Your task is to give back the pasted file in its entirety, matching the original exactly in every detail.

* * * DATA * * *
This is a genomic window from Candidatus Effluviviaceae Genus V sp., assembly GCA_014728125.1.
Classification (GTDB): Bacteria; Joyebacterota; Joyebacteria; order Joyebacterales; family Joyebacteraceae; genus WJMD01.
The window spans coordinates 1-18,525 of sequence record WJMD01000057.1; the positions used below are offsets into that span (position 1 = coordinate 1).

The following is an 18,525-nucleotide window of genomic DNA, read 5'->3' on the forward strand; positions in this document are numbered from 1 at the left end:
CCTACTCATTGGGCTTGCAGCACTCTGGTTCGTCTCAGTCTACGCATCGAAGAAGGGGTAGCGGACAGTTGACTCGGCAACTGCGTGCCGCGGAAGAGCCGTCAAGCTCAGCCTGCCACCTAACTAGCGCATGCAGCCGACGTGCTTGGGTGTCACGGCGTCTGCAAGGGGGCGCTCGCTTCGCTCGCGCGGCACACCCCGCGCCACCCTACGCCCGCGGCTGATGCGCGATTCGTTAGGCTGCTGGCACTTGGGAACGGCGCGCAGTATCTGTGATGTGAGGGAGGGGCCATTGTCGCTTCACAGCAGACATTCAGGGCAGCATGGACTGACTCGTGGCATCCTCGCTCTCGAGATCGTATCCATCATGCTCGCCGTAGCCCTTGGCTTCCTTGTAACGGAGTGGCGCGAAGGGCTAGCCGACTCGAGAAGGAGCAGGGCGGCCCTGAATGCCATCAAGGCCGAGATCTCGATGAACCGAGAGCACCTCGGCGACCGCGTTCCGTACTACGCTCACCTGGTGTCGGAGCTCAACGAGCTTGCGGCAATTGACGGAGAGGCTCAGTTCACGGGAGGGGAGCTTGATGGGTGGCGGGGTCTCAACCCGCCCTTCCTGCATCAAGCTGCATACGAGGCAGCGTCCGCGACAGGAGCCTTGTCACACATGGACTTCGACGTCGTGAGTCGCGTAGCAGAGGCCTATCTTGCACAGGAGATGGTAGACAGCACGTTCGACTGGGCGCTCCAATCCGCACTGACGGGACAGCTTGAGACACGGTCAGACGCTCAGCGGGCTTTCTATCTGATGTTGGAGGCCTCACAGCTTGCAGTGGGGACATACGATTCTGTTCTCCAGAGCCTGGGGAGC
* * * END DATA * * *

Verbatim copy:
This is a genomic window from Candidatus Effluviviaceae Genus V sp., assembly GCA_014728125.1.
Classification (GTDB): Bacteria; Joyebacterota; Joyebacteria; order Joyebacterales; family Joyebacteraceae; genus WJMD01.
The window spans coordinates 1-18,525 of sequence record WJMD01000057.1; the positions used below are offsets into that span (position 1 = coordinate 1).

The following is an 18,525-nucleotide window of genomic DNA, read 5'->3' on the forward strand; positions in this document are numbered from 1 at the left end:
CCTACTCATTGGGCTTGCAGCACTCTGGTTCGTCTCAGTCTACGCATCGAAGAAGGGGTAGCGGACAGTTGACTCGGCAACTGCGTGCCGCGGAAGAGCCGTCAAGCTCAGCCTGCCACCTAACTAGCGCATGCAGCCGACGTGCTTGGGTGTCACGGCGTCTGCAAGGGGGCGCTCGCTTCGCTCGCGCGGCACACCCCGCGCCACCCTACGCCCGCGGCTGATGCGCGATTCGTTAGGCTGCTGGCACTTGGGAACGGCGCGCAGTATCTGTGATGTGAGGGAGGGGCCATTGTCGCTTCACAGCAGACATTCAGGGCAGCATGGACTGACTCGTGGCATCCTCGCTCTCGAGATCGTATCCATCATGCTCGCCGTAGCCCTTGGCTTCCTTGTAACGGAGTGGCGCGAAGGGCTAGCCGACTCGAGAAGGAGCAGGGCGGCCCTGAATGCCATCAAGGCCGAGATCTCGATGAACCGAGAGCACCTCGGCGACCGCGTTCCGTACTACGCTCACCTGGTGTCGGAGCTCAACGAGCTTGCGGCAATTGACGGAGAGGCTCAGTTCACGGGAGGGGAGCTTGATGGGTGGCGGGGTCTCAACCCGCCCTTCCTGCATCAAGCTGCATACGAGGCAGCGTCCGCGACAGGAGCCTTGTCACACATGGACTTCGACGTCGTGAGTCGCGTAGCAGAGGCCTATCTTGCACAGGAGATGGTAGACAGCACGTTCGACTGGGCGCTCCAATCCGCACTGACGGGACAGCTTGAGACACGGTCAGACGCTCAGCGGGCTTTCTATCTGATGTTGGAGGCCTCACAGCTTGCAGTGGGGACATACGATTCTGTTCTCCAGAGCCTGGGGAGC